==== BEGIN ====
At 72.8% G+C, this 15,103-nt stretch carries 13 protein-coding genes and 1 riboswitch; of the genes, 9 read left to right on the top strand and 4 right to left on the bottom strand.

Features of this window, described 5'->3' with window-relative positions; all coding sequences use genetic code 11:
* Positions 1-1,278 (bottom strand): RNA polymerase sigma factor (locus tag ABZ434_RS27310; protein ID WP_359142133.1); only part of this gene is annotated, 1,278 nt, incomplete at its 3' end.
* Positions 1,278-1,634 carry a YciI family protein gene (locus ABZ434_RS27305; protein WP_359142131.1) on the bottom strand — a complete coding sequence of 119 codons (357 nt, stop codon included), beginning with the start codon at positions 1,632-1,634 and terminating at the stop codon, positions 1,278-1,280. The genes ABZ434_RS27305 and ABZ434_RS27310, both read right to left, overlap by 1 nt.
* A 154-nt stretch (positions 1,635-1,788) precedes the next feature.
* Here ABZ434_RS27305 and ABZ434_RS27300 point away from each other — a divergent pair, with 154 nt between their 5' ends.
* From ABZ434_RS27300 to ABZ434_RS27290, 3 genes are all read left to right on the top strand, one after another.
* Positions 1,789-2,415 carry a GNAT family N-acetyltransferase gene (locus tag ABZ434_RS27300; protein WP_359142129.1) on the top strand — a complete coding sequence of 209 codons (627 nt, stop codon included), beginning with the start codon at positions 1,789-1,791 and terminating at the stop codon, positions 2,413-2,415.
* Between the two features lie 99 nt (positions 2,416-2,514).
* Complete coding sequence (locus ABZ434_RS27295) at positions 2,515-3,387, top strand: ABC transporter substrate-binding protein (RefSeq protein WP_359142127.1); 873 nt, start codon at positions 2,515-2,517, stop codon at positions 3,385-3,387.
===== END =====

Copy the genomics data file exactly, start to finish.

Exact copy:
At 72.8% G+C, this 15,103-nt stretch carries 13 protein-coding genes and 1 riboswitch; of the genes, 9 read left to right on the top strand and 4 right to left on the bottom strand.

Features of this window, described 5'->3' with window-relative positions; all coding sequences use genetic code 11:
* Positions 1-1,278 (bottom strand): RNA polymerase sigma factor (locus tag ABZ434_RS27310; protein ID WP_359142133.1); only part of this gene is annotated, 1,278 nt, incomplete at its 3' end.
* Positions 1,278-1,634 carry a YciI family protein gene (locus ABZ434_RS27305; protein WP_359142131.1) on the bottom strand — a complete coding sequence of 119 codons (357 nt, stop codon included), beginning with the start codon at positions 1,632-1,634 and terminating at the stop codon, positions 1,278-1,280. The genes ABZ434_RS27305 and ABZ434_RS27310, both read right to left, overlap by 1 nt.
* A 154-nt stretch (positions 1,635-1,788) precedes the next feature.
* Here ABZ434_RS27305 and ABZ434_RS27300 point away from each other — a divergent pair, with 154 nt between their 5' ends.
* From ABZ434_RS27300 to ABZ434_RS27290, 3 genes are all read left to right on the top strand, one after another.
* Positions 1,789-2,415 carry a GNAT family N-acetyltransferase gene (locus tag ABZ434_RS27300; protein WP_359142129.1) on the top strand — a complete coding sequence of 209 codons (627 nt, stop codon included), beginning with the start codon at positions 1,789-1,791 and terminating at the stop codon, positions 2,413-2,415.
* Between the two features lie 99 nt (positions 2,416-2,514).
* Complete coding sequence (locus ABZ434_RS27295) at positions 2,515-3,387, top strand: ABC transporter substrate-binding protein (RefSeq protein WP_359142127.1); 873 nt, start codon at positions 2,515-2,517, stop codon at positions 3,385-3,387.